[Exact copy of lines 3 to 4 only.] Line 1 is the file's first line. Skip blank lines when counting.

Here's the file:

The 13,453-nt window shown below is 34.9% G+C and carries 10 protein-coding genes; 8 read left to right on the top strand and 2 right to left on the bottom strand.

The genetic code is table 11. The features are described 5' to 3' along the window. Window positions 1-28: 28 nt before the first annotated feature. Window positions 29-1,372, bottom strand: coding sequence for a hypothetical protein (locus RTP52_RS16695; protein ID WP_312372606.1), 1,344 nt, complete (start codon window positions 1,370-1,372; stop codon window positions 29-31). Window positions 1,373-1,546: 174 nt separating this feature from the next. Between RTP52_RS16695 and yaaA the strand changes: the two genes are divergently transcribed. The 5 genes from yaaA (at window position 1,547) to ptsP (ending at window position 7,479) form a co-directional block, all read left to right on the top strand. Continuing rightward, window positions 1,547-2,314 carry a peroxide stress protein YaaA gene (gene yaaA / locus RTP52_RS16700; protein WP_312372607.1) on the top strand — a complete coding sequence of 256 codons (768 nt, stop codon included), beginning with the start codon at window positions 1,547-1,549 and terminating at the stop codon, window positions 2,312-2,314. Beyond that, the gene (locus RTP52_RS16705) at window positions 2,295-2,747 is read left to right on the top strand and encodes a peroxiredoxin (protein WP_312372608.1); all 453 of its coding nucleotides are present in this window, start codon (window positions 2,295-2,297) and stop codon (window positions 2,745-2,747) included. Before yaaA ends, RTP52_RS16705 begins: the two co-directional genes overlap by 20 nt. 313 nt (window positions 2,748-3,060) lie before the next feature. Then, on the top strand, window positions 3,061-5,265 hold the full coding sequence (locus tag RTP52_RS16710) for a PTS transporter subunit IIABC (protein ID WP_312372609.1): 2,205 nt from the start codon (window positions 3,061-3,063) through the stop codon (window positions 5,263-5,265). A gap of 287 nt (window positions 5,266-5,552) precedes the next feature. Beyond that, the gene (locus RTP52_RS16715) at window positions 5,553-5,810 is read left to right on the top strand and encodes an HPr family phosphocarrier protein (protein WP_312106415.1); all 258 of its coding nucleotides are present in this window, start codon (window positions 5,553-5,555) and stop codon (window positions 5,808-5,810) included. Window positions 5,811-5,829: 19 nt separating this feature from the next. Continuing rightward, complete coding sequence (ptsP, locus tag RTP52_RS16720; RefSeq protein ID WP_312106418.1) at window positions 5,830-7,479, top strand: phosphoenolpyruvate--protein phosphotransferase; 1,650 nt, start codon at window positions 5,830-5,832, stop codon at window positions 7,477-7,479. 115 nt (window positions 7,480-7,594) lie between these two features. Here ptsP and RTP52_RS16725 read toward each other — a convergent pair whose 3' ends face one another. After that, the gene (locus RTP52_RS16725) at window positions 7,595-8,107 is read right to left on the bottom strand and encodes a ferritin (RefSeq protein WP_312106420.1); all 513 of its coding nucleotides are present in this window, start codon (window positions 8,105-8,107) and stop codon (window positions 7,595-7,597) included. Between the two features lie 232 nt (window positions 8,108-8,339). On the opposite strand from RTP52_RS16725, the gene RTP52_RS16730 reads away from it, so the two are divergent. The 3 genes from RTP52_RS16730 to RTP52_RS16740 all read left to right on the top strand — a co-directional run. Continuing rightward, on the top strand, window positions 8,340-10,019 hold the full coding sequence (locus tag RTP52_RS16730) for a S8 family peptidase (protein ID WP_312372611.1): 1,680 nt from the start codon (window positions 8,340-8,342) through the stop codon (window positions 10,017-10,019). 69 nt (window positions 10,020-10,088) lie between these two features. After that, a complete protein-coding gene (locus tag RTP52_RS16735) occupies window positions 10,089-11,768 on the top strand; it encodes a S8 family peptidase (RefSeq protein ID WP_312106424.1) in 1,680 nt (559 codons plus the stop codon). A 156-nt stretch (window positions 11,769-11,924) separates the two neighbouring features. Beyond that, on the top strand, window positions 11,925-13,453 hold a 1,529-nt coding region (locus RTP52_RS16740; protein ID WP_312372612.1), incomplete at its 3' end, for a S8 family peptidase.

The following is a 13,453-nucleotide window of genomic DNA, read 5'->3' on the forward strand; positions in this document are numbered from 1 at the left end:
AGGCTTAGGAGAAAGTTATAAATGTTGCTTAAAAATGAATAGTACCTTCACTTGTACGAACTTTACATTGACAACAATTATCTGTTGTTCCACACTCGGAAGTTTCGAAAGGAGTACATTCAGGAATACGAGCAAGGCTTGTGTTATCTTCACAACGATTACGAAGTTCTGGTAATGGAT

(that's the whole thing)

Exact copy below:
The following is a 13,453-nucleotide window of genomic DNA, read 5'->3' on the forward strand; positions in this document are numbered from 1 at the left end:
AGGCTTAGGAGAAAGTTATAAATGTTGCTTAAAAATGAATAGTACCTTCACTTGTACGAACTTTACATTGACAACAATTATCTGTTGTTCCACACTCGGAAGTTTCGAAAGGAGTACATTCAGGAATACGAGCAAGGCTTGTGTTATCTTCACAACGATTACGAAGTTCTGGTAATGGAT